Small business lending: Banks and credit unions are getting left behind

It’s a fascinating time to be active in the small business lending market.  There is a tremendous amount of activity and innovation from new and existing small business lenders in the market.

By Brock Blake

Almost every week, I hear about how lenders are creatively figuring out new ways to offer more loans to small businesses.

Here are a few recent headlines from some of the small business lenders in the market:

  1. Capital Access Network Launches ‘Mobile Funder’ Tool
  2. Merchant Cash and Capital launches ASAP, an Automated Submission and Approval Platform for Small Business Financing
  3. Swift Capital Announces New Business Loan Alternative with Instant Approval and 1 Hour Funding
  4. LendingClub Moving Forward with Small Business Lending
  5. American Finance Solutions Launches New Tech Platform to Better Fund Small Businesses

Unfortunately, none of the creativity is from a bank or credit union (what I call ‘traditional’ lenders).

Timeline:  Small Business Lending Market Trends

  • Great Recession of 2008:  Banks tighten up credit requirements, get rid of loan products, and many were shut down.  Traditional lenders began to ‘move upstream’ and only focus on ‘A-credit’ small businesses (those with a credit profile so strong that they didn’t really need a loan).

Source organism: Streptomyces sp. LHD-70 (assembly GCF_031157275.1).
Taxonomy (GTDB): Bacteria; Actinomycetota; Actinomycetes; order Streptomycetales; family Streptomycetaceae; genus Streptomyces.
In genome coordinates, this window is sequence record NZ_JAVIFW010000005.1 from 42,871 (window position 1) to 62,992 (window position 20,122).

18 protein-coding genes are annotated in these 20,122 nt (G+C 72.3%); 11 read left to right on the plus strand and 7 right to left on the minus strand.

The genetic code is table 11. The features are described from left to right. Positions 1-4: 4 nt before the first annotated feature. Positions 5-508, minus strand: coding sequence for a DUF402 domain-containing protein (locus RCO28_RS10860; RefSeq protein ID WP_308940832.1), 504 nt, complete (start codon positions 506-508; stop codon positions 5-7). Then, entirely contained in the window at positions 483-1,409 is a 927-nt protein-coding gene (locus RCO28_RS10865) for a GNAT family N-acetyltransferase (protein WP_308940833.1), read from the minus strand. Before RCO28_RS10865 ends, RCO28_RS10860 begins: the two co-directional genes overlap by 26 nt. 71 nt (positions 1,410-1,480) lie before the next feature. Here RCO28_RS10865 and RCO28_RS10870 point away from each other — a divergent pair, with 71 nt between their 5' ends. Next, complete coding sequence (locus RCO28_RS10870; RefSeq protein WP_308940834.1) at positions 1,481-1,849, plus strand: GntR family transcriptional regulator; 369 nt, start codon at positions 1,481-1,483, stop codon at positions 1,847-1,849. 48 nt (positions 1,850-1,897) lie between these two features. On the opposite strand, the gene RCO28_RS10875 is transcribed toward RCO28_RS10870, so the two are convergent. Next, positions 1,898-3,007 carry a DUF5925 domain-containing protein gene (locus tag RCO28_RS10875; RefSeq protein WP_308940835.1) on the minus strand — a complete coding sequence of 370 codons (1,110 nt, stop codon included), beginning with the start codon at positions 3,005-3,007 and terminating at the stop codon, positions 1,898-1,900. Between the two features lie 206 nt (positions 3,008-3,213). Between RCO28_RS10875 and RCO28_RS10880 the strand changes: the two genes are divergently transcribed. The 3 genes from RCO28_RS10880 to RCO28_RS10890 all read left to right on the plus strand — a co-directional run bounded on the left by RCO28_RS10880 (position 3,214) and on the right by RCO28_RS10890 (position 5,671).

• Void in the Market:  As the traditional lenders moved upstream, it created a huge void in the market and millions of ‘non-A-credit’ small businesses could not get access to capital.
  • Alternative Lenders Fill the Gap:  New ‘alternative’ lenders start to emerge by figuring out new ways to underwrite the non-A-credit small businesses.
  • Government Offers Incentives to Traditional Lenders:  In an effort to encourage traditional lenders to be more active, the Feds created a $30B fund (Small Business Lending Fund) that would be dispersed to participating lenders and provide incentives if they would increase their volume of loans to small businesses.
  • Traditional Lenders claim that there is ‘No Demand’:  Bankers say that the main reason small business lending is lower now than before the Great Recession is that loan demand has fallen.
  • Alternative Lenders Gain Traction & Start to Accelerate Growth:  New alternative loan products prove to be valuable for small business owners and the alternative lenders start to capture market share.

Now, in Q4 of 2013, the innovation among alternative lenders continues to gain momentum.  Alternative lenders are actively looking to solve problems for their customers (small business owners) and accelerate their innovation.  On the other hand, traditional lenders are still stuck in their old ways.

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